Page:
Then big stuff happened, my life as I knew came crashing down around me. I could’ve easily given in. Somehow, I found inner strength and I chose to rebuild who I was at my core. Less making do and, as a result, improving my self-worth, I started to reconnect with myself. I slowly started to become more me again. More vibrant and sassy and colourful, I became self-employed. 

People pleasing and lack of boundaries 

But even then, as I started working for myself, I was still scared to fully embrace all that I am – what if people don’t like me and won’t buy my stuff? How will I pay the bills? 
I joined networking groups where at best it’s plastering on a fake smile and schmoozing with folk who just aren’t on the same wavelength. At worst, I’ve felt like I’ve had to tread on eggshells, put on a show and be on my best behaviour. I’ve also taken on clients and jobs that haven’t been fully aligned with how I want to work.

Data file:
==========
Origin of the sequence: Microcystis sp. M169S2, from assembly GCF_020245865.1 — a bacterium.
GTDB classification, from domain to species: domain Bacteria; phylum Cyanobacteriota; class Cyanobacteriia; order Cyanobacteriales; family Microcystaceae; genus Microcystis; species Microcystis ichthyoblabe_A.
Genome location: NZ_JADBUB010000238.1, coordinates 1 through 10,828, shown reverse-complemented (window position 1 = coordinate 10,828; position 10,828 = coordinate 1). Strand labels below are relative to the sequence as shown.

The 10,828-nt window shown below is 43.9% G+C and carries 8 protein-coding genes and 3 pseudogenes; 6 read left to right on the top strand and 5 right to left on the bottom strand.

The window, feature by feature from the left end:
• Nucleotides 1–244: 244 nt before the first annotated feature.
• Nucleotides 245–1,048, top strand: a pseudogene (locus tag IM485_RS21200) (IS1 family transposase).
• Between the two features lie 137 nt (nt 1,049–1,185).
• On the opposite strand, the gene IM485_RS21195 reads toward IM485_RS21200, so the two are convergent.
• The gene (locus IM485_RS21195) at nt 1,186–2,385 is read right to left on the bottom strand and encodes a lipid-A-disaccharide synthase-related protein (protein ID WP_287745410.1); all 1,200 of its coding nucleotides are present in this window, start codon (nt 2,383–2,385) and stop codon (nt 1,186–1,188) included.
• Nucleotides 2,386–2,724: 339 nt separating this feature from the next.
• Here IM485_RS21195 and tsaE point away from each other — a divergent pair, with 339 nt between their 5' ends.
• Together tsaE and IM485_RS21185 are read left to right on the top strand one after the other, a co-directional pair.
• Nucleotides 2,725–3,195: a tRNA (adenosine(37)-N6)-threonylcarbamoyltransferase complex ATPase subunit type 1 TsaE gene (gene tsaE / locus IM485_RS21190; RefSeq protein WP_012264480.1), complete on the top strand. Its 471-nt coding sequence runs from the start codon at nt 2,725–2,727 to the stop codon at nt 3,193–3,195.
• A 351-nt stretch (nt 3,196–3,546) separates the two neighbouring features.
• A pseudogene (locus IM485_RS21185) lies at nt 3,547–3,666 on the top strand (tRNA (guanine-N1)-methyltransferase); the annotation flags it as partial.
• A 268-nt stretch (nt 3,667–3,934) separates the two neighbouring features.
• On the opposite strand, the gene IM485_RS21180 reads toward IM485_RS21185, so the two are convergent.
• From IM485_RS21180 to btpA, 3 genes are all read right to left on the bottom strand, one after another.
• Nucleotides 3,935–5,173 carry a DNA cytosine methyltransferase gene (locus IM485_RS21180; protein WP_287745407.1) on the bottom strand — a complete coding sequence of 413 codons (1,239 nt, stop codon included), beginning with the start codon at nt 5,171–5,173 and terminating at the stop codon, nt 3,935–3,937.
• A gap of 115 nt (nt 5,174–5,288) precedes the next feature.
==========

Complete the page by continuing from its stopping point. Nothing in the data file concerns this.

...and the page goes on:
I was STILL holding back in many ways, worried about speaking up or creating waves. People pleasing and doing stuff I didn’t really want to do. Not holding boundaries for myself. Still feeling a bit like a square peg in a round hole a lot of the time. 
But I was better than before. 

No fear of judgement 

Then gradually, as I regained my confidence and self-worth, I started to feel more comfortable saying no and speaking my truth. I changed the circles I was mixing in. I felt supported. 
There’s a whole load of baggage behind this stuff and I’ve slowly but surely been unpacking it. It’s not going back in the bag. It’s like the dry, flaky layers of the onion skin are being shed and gradually being peeled back. When I think I’m showing up fully as myself and get comfortable there, something happens and another deeper, fresher layer is revealed. As each day goes by, I feel safer to be even more me. To express myself without fear of judgement. It feels good showing the shiny new layer.